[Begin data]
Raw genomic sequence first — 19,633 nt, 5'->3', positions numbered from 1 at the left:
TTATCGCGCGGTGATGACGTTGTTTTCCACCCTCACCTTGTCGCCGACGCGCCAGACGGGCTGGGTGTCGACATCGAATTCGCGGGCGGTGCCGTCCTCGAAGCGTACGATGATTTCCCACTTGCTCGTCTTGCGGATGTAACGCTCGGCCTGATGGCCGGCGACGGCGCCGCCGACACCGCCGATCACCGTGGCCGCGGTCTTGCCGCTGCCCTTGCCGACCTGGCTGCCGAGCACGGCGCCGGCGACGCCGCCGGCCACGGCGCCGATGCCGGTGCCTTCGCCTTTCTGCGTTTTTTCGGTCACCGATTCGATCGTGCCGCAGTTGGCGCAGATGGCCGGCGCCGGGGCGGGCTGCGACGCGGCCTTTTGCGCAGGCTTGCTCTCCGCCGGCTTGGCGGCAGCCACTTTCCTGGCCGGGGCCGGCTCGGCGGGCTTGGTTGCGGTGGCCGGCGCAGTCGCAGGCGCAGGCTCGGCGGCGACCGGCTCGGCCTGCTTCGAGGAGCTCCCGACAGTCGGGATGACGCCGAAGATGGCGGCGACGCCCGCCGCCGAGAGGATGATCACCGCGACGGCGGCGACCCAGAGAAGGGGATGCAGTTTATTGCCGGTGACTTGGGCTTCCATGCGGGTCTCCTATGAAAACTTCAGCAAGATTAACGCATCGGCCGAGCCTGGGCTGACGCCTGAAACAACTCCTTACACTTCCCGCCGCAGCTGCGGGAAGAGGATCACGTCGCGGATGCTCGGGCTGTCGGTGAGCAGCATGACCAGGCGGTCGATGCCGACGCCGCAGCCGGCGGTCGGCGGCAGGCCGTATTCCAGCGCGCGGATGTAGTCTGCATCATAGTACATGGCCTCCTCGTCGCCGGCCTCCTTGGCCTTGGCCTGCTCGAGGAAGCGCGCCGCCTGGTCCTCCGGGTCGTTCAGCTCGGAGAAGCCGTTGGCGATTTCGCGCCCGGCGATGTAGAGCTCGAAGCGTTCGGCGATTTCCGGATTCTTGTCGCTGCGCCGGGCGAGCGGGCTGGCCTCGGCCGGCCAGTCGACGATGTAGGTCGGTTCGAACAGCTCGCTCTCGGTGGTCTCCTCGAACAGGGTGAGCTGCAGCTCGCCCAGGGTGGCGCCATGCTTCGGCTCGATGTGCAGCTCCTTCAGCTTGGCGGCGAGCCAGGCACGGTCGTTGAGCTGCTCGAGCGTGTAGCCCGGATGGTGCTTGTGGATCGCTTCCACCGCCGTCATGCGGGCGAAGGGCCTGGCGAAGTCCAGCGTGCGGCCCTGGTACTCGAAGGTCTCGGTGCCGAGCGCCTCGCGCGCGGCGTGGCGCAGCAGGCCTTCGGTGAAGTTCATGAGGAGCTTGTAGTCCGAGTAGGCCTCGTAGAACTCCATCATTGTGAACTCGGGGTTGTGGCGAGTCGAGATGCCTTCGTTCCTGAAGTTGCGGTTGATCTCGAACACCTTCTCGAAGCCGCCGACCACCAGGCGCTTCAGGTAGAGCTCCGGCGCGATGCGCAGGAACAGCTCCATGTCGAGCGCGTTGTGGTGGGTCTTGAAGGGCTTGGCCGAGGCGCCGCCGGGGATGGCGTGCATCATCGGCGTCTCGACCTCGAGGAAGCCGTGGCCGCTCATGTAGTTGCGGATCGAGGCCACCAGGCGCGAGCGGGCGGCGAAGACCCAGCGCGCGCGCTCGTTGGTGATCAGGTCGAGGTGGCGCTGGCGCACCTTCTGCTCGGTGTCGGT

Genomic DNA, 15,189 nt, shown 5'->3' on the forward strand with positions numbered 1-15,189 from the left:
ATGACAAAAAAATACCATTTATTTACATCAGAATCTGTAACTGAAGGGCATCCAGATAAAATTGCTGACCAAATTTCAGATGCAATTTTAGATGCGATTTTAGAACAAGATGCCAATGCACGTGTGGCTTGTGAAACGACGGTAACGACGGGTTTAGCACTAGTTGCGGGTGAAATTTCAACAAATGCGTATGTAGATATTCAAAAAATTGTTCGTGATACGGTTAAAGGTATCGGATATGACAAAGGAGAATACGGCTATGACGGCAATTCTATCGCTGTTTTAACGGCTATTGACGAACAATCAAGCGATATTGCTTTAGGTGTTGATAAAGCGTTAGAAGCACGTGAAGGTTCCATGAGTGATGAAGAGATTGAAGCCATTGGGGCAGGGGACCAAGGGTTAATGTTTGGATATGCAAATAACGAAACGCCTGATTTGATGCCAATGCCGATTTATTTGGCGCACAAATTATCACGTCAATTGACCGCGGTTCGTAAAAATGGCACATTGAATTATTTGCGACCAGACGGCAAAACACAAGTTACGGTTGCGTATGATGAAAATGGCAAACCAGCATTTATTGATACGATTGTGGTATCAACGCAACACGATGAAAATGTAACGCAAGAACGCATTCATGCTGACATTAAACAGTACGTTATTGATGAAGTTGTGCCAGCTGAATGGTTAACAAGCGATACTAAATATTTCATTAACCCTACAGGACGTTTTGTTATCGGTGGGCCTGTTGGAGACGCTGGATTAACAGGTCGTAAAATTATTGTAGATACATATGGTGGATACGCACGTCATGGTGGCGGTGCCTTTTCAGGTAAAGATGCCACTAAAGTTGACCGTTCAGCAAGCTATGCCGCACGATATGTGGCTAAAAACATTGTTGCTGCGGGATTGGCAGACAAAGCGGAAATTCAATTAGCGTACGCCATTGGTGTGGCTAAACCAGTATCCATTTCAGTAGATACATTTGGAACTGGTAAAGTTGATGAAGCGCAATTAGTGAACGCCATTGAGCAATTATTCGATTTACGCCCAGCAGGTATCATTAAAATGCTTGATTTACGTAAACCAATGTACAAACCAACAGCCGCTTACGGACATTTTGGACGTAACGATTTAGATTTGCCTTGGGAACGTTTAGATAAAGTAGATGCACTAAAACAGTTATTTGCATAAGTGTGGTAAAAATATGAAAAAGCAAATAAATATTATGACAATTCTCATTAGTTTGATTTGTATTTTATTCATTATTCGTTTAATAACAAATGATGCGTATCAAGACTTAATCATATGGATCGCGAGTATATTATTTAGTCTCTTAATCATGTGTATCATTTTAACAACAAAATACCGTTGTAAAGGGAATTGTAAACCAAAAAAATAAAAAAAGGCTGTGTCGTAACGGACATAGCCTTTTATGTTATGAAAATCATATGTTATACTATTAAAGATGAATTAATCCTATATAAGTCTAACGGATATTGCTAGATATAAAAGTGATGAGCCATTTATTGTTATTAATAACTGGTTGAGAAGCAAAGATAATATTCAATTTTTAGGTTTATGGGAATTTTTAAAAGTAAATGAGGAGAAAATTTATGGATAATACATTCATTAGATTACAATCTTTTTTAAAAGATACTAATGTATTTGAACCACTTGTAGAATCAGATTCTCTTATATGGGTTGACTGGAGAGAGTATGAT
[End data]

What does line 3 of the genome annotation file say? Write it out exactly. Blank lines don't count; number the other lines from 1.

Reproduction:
Genomic DNA, 15,189 nt, shown 5'->3' on the forward strand with positions numbered 1-15,189 from the left: